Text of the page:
On August 15, the ro-ro passenger ferry KMP Bandeng sank in the Molucca Sea near Maju, Indonesia. The ferry had departed on the evening of August 14th from Tobelo bound for Bitung on North Sulawesi with 24 passengers and 18 crew along with 12 vehicles on board. Several hours into the voyage the ferry contacted authorities. The captain was concerned as the ferry was proceeding in deteriorating weather and decided to turn back to Tobelo.
Authorities lost contact with the ferry a short time later. Unknown to them, the KMP Bandeng had lost power. The ferry’s main engine had failed and now the vessel was adrift in bad weather. With swells reaching two to three meters, the KMP Bangdeng suffered water ingress while no power for the vessel’s pumps. A passenger’s phone was able to contact authorities and alerted them that the vessel was in danger of foundering. The order to abandon ship was given and 18 passengers and crew went into the vessel’s 3 life rafts. Another 17 persons on board would be rescued by local fishermen who came to the aid of the KMP Bandeng. Five people including the captain of the KMP Bandeng were reported as missing.
Authorities dispatched search and rescue vessel to the scene and brought all survivors back to North Maluku Island. Many were taken to hospital for treated for minor injuries or dehydration.
On August 14, the 18 meter long tugboat George H. Ledcor sank on the Fraser River between Vancouver and Richmond, British Columbia, Canada. The tug was towing a gravel barge when it suddenly capsized and sank. The four crew on board were thrown into the water and later rescued by a nearby tug. No reports of injuries.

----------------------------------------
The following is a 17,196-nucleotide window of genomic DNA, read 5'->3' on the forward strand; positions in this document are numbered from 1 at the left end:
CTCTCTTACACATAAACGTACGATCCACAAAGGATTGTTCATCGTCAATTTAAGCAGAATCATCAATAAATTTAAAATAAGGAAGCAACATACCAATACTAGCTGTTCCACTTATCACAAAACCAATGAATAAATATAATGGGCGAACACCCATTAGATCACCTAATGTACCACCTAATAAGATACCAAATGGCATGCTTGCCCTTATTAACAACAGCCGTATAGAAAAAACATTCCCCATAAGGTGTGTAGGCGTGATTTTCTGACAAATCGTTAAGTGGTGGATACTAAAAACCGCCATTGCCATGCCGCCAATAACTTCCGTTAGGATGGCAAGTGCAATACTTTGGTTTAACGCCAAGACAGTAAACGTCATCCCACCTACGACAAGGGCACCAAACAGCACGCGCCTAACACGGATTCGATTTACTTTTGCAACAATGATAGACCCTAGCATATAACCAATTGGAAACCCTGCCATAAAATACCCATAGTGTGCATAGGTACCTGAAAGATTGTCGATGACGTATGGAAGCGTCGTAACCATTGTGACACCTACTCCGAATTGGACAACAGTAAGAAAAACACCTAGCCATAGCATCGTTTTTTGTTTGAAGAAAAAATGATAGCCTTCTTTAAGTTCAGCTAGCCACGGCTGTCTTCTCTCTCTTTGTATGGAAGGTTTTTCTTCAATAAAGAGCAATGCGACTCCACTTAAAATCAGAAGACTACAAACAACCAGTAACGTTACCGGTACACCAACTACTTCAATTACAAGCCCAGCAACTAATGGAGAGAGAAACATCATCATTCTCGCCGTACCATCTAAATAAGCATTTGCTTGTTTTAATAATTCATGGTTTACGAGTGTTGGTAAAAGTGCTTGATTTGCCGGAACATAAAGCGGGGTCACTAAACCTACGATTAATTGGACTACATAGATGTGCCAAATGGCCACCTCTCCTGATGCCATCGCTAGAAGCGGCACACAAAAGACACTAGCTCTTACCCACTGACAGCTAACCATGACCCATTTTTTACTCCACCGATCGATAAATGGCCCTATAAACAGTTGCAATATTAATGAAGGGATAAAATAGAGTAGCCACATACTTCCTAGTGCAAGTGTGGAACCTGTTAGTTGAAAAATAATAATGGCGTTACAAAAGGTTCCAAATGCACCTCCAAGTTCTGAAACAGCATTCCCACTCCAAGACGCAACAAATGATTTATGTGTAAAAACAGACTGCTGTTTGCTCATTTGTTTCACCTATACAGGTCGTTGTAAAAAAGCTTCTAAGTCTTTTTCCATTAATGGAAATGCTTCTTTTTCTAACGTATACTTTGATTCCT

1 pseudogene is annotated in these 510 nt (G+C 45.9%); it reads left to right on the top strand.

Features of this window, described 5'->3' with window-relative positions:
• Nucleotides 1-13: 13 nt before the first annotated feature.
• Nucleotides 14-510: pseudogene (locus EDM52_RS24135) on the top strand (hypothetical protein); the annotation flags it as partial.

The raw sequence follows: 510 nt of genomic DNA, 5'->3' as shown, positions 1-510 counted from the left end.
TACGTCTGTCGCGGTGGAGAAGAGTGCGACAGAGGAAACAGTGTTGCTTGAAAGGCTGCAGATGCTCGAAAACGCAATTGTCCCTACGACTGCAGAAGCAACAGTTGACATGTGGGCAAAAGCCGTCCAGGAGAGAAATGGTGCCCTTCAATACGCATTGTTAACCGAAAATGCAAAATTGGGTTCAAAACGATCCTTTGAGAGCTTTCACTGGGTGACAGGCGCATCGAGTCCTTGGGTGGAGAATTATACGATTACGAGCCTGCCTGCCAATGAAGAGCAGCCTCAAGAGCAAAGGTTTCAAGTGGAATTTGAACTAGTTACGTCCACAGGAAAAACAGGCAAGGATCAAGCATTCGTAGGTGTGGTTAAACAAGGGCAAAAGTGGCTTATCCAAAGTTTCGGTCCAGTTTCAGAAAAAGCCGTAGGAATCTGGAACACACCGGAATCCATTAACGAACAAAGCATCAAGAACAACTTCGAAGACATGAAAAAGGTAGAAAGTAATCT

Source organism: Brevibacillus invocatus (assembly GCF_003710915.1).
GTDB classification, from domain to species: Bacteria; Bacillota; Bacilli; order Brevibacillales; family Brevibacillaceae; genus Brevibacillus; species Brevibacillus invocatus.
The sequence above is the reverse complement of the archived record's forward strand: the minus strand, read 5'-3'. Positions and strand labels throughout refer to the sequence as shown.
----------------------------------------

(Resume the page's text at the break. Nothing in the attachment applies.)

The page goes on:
A sheen was spotted over the sunken tug as diesel fuel is released. Authorities place booms around the wreck site and divers are dispatched to plug fuel vents on the tugboat. Reports state the George H. Ledcor had nearly 22,000 litres of fuel on board at the time of the sinking.
A crane barge was dispatched to raise the George H. Ledcor from the bottom. The Canadian Coast Guard has launched an investigation into the incident.
On August 11, the 70 meter long cargo vessel Hai Ha 38 sank in the South China Sea near Da Nang, Vietnam. The Hai Ha 38 departed from Quang Ninh to Can Tho with a cargo of 1600 tons of bricks. The Hai Ha 38 proceeded into strong winds caused by a nearby tropical depression when it suffered a cargo shift. The cargo of bricks shifted and the cargo vessel developed a 40 degrees list to starboard. With the Hai Ha 38 in danger of capsizing and sinking, the crew sent out a distress call and requested assistance.
Vietnamese authorities dispatched two search and rescue boats to the scene. Rescuers arrived a short time later and rescued all 11 crew members. One crewman jumped into the sea after panicking, but he was later recovered. No reports of injuries.